- Oops!Something went wrong.Please try again later.
“I would be inspired if I could see one of her images every day on my wall,” Magnum photographer Cristina de Middel tells me as we talk about printed photography. She’s referring to one of her heroes, which we will cover later in this piece. We’re having this conversation because, right now, fans of Cristina de Middel’s can buy one of her prints through the Magnum Square Print Sale. Stay tuned and follow me.
The Square Print Sales runs until October 24th. You can buy your favorite prints here.
Speaking with Cristina de Middel
Throughout the year, Magnum has its highly popular Square Print Sale. For a limited time, photography fans can purchase work from their favorite photographers for only $100. The current theme is called “On The Horizon,” inspired by Sarah Meister, Aperture’s newly appointed executive director. The sale runs until October 24th, so there’s not much time!
Now, let’s dive into the interview with Cristina de Middel, as we talk prints, projects, and maintaining inspiration.
Phoblographer: Photographically, what does the term “On The Horizon” mean to you?
Cristina de Middel: To me, the idea of a horizon is always linked to a place I want to go, but that is, for some reason, unreachable. It is time and space working together because the horizon is always far. It talks about dreams, the ones you accomplish and the ones you don’t.
“Her images are beautiful and intense at first sight, but they trigger plenty of contradictions, and there are plenty of layers if you know where they come from.”
— Cristina de Middel
Phoblographer: In terms of your work, what’s your main focus in this present moment?
Cristina de Middel: I am always trying to find the right balance between information and opinion, as my work, regardless of the language I use, always refers to contemporary issues. I am constantly trying new combinations and recipes that come with the edition but also during the production, in order to find the right amount of reporting with the right amount of personal critique. That, for me, is crucial if we want to keep improving the way we understand the world through photography.
Phoblographer: I love the design of your website: it’s unique. Why did you choose that aesthetic, and why was it important to do something different from the standard website builder?
Cristina de Middel: My website is more a project than a comprehensive archive of my work that I share with others. I did it in 2013, when I was right in the eye of the fact and fiction storm after publishing the Afronauts. I wanted to try and use the template of a tabloid to present my work and to reinforce this confusion between the truth and what the media present as truthful. I did it with my friend Guillermo Brotons, who is always ready for digital experiments.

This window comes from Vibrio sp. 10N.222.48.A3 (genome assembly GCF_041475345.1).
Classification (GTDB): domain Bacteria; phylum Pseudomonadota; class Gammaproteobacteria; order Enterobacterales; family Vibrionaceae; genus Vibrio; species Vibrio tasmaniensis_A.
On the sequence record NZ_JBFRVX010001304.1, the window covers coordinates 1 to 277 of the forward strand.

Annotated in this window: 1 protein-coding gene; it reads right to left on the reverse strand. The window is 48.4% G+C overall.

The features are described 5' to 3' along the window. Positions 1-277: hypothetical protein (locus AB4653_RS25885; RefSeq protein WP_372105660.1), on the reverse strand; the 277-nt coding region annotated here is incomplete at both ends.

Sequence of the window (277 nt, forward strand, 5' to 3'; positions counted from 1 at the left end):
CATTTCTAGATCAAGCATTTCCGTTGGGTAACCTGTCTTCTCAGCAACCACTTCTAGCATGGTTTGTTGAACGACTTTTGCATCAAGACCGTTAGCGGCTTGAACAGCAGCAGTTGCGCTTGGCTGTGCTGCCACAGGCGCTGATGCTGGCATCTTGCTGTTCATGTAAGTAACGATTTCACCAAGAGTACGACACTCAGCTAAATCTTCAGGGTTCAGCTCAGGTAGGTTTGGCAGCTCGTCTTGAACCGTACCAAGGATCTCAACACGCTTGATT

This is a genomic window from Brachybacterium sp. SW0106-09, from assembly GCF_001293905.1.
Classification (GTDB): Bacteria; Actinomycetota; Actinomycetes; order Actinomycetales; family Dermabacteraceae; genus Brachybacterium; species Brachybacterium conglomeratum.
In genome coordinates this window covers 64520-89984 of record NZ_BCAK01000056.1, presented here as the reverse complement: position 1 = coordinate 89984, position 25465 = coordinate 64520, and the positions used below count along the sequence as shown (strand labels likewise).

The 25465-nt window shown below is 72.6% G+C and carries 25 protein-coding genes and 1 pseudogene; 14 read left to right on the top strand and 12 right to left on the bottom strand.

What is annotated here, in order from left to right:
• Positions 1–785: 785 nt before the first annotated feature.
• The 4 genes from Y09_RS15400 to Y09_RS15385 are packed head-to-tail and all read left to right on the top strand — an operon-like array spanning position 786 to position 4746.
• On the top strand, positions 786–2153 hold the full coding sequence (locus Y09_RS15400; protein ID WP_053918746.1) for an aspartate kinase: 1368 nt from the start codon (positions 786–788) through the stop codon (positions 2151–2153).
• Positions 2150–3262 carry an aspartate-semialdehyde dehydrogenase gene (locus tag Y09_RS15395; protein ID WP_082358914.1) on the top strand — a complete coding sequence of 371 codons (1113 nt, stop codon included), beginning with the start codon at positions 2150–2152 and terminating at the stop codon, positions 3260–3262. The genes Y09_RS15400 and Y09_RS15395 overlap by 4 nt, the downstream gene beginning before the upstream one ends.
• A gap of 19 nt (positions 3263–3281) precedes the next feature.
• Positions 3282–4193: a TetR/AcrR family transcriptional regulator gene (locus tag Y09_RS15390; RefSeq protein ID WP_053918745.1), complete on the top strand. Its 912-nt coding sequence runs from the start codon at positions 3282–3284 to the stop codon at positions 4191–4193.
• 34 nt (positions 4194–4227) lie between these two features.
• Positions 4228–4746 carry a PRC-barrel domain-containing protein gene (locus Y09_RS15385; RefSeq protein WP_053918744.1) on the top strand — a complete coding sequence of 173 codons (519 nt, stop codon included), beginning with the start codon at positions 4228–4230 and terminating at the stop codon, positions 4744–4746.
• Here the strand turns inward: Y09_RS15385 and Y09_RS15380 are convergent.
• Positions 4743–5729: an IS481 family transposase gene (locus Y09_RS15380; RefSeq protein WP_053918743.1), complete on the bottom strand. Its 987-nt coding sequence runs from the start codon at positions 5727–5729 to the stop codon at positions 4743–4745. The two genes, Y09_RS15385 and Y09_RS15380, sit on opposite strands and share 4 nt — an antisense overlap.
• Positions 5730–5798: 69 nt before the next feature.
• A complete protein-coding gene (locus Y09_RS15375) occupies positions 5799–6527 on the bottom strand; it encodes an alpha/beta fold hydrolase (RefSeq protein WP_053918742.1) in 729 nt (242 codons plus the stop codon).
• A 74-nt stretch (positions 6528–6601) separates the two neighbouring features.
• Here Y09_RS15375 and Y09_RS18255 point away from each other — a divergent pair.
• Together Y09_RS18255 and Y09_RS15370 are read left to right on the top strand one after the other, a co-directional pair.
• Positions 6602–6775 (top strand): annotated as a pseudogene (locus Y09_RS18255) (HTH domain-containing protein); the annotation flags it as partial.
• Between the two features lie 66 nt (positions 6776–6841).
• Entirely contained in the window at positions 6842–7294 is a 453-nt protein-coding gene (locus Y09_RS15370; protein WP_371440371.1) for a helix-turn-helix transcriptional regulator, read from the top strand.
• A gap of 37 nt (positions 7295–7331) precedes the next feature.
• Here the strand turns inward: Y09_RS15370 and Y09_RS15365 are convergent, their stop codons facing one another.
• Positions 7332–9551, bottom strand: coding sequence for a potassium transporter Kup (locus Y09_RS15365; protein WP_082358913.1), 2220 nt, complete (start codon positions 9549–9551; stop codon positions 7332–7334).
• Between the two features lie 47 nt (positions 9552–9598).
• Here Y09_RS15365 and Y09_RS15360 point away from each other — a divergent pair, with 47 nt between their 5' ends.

Phoblographer: Talk to us about your self-published book: The Book is True. Overall, how do you feel about the final creation?
Cristina de Middel: “This Book is True” is the name of my publishing house, which is basically a window to sell all the books that I make, and also books that I find interesting from Latin America and Asia. At this moment, I self-publish many books, but I also work with publishing houses depending on the project and the conditions. Self-publishing has many advantages, but it is also very time-consuming and sometimes has a limited reach compared to the distribution of a company. I like self-publishing because I keep control on all the aspects of the book and the final decisions are always mine. But making decisions takes time, and I am always running against the clock.
Phoblographer: You have had an eventful career. Today, what inspires you to continue documenting the world’s stories?
Cristina de Middel: I see a lot of gaps in the way the world is presented to us in the media and with traditional documentary work. I think it is necessary to complement these versions and include more layers that put the official version of things in context. I am not against documentary photography, it is the base of my work and I fully respect it, but for me it is not enough. I want to understand better, and I believe the audience needs more than what they get by default.
Phoblographer: On the topic of prints: which photographer’s work would you most likely hang on your wall and why?
Cristina de Middel: I would really love to hang a picture of Graciela Iturbide on my wall because she represents everything I love in Mexico and her work is magical and harsh at the same time, just like her country. She is one of my heroes… Her images are beautiful and intense at first sight, but they trigger plenty of contradictions, and there are plenty of layers if you know where they come from.
Phoblographer: I saw a recent post on your Instagram of Naples: a city I used to live in. Can you tell us your thoughts on the city and what it’s like to make photographs there?
Cristina de Middel: Yes! I am here now, answering your questions! It is my second time in Naples, and I absolutely love this place. I do have a weakness for any city in the Mediterranean when it comes to photographing, maybe because I was born on these coasts and the light is very familiar to me. But today, I was talking to my husband and telling him that Naples is probably the city in Europa that is more similar to Brazil (he is Brazilian). The rhythm, the people, the tension in the streets, the noise, it also makes me feel at home in a very distant way. I am not doing a project here, just visiting and discovering the city, but one day I will come back for sure with a clearer idea of what story I can tell here. Maybe I am just scouting.
Phoblographer: Finally, when you hold a printed image that you made in your hands, how does it feel?
Cristina de Middel: It feels like a mission accomplished!
The Square Print Sales runs until October 24th. Go buy a print from your favorite Magnum photographer!